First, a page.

SHI launches the first Tlingit language game application

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The Sealaska Heritage Institute (SHI) has released its first Tlingit apps for students who want to learn their native language using mobile devices.

The programs include an app with over three hundred Tlingit words, phrases and sounds, and an app that teaches Tlingit words to ocean animals and birds through interactive games, said SHI President Rosita Worl.

“We know our students are learning our Indigenous languages ​​in new ways, and technology plays a big role in that. It’s our effort to help learners revitalize Tlingit by learning the language through their mobile devices, ”said Worl, noting that the institute will continue to add new content through updates.

The “Learning Tlingit” app includes sections on vocabulary, phrases and the alphabet. The vocabulary includes seventeen categories, including animals, fish, food, geography, and plants. As users click on each category, a list of words is revealed and students can learn Tlingit spelling and hear the words spoken in Tlingit.

The sentences section includes categories for comings and goings, feelings, introductions, learning Tlingit and meal times and the alphabet section allows students to learn how to pronounce each sound. The app also includes a searchable index and a link to language podcasts, which will be available soon.

The app features audio from fluent speakers David Katzeek (Kingeisti), the late Johnny Marks (Kooteixtée) and Marsha Hotch (Guneiwtí). It also includes audio from Tlingit language learners Linda Belarde (Satóok) and Ralph Wolfe (Góos’k ‘) and linguists Keri Eggleston (X’aagi Shaawu) and the late Richard Dauenhauer (Xwaayeenák). As SHI updates the app, it will include audio from fluent speakers Nora Marks Dauenhauer (Keixwnéi), Fred White (Gunaak’w) and late June Pegues (Aan Yax Saxeex) and learner from Yarrow Vaara language (S’akjayéi).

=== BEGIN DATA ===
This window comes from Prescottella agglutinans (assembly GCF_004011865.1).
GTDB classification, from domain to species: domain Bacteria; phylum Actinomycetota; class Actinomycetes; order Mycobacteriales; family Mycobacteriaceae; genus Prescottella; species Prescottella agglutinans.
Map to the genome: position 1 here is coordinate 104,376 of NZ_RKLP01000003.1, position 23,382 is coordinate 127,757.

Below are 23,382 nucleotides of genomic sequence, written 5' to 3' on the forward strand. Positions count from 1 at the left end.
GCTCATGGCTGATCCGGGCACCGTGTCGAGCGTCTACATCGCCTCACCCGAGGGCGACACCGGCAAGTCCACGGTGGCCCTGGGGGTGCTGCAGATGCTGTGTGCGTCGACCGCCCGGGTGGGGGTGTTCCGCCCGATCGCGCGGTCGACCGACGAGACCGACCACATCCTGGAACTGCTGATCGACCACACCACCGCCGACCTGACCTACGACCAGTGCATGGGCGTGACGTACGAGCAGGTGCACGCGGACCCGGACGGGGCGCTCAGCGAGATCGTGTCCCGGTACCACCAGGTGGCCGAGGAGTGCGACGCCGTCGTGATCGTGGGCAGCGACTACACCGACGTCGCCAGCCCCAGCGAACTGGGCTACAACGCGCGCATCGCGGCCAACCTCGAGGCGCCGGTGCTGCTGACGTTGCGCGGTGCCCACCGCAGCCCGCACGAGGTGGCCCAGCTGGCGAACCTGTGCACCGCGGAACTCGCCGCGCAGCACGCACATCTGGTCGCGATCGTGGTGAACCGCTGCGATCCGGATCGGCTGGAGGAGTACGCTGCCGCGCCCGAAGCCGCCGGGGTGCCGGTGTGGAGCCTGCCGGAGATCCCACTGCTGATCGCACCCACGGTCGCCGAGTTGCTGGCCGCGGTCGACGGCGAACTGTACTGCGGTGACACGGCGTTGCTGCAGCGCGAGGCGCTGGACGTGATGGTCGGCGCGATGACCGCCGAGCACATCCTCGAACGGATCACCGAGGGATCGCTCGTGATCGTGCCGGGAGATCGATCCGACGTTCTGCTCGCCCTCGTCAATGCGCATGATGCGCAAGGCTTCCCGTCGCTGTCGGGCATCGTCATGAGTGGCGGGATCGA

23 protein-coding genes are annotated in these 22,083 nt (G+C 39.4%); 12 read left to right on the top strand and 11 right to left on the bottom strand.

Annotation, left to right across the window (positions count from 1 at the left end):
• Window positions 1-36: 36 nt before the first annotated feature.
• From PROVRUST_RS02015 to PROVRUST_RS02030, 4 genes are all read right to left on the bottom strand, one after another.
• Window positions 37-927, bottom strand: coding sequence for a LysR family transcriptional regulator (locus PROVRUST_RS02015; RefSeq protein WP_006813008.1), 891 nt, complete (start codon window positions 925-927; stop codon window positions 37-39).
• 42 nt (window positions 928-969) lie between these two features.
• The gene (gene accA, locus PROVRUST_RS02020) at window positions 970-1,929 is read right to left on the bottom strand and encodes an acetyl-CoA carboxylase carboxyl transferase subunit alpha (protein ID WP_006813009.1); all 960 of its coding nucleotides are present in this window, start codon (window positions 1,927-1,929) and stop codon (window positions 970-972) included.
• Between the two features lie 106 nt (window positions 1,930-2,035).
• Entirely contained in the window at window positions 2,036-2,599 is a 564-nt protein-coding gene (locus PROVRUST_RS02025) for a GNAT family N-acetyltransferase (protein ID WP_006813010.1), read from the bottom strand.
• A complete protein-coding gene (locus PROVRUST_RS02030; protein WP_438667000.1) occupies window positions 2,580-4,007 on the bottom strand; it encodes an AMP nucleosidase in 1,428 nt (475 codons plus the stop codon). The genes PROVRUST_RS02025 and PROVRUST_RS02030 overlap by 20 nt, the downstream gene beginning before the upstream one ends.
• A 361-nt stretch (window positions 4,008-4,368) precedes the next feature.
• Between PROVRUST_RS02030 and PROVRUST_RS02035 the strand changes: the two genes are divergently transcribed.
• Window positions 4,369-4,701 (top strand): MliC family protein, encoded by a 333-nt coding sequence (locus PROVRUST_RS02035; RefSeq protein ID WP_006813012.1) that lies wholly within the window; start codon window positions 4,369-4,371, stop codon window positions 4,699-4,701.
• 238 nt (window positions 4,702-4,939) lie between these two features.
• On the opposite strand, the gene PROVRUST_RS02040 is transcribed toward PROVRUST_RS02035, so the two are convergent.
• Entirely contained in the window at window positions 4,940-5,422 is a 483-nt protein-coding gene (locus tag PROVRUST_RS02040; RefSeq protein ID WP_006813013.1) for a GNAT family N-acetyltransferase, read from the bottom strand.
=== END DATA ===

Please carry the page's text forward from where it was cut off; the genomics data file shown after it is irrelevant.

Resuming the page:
The material was compiled by the SHI Education Project Coordinator, Katrina Hotch. Graphic designer Cika Sparck also contributed to the project.

The “Tlingit Language Games” app includes two programs that teach words for birds commonly seen in Southeast Alaska and marine animals native to the area. As the birds and marine animals move, users can touch them to see and hear the Tlingit words. The “Birds” game teaches the words for eagle, raven, owl, hawk, Steller’s jay, robin, sparrow and kingfisher. The “Ocean Animals” game teaches the words for beluga, blue whale, humpback whale, seal, sea lion, porpoise, killer whale, squid, jellyfish, herring and ocean. Students must take a quiz to exit game apps.

“We have already released these games and other interactive tools for desktop users and teachers told us that when we came up with a game that didn’t have a quiz, students, even young children, complained about it. ‘no test, “Worl said.” That’s the magic about these interactive games. Students have fun learning, they retain information and perform well on tests, so they want to take quizzes. . ”

Desktop versions of the games are available in the language resources section at www.sealaskaheritage.org. The audio was recorded by the late Tlingit speaker Johnny Marks (Kooteixtée) and the games were illustrated by Kathy Dye, director of media and publications at SHI.

Both apps were published by the Sealaska Heritage Institute and developed by Wostmann & Associates of Juneau. They can be downloaded for free on i0S and Android devices. With the framework developed, SHI plans to produce Haida and Tsimshian versions in the future.

Sealaska Heritage Institute is a private, non-profit organization founded in 1980 to promote cultural diversity and intercultural understanding through public services and events. The institute is run by a board of directors and guided by a board of traditional academics. Its mission is to perpetuate and improve the Tlingit, Haida and Tsimshian cultures of Southeast Alaska.



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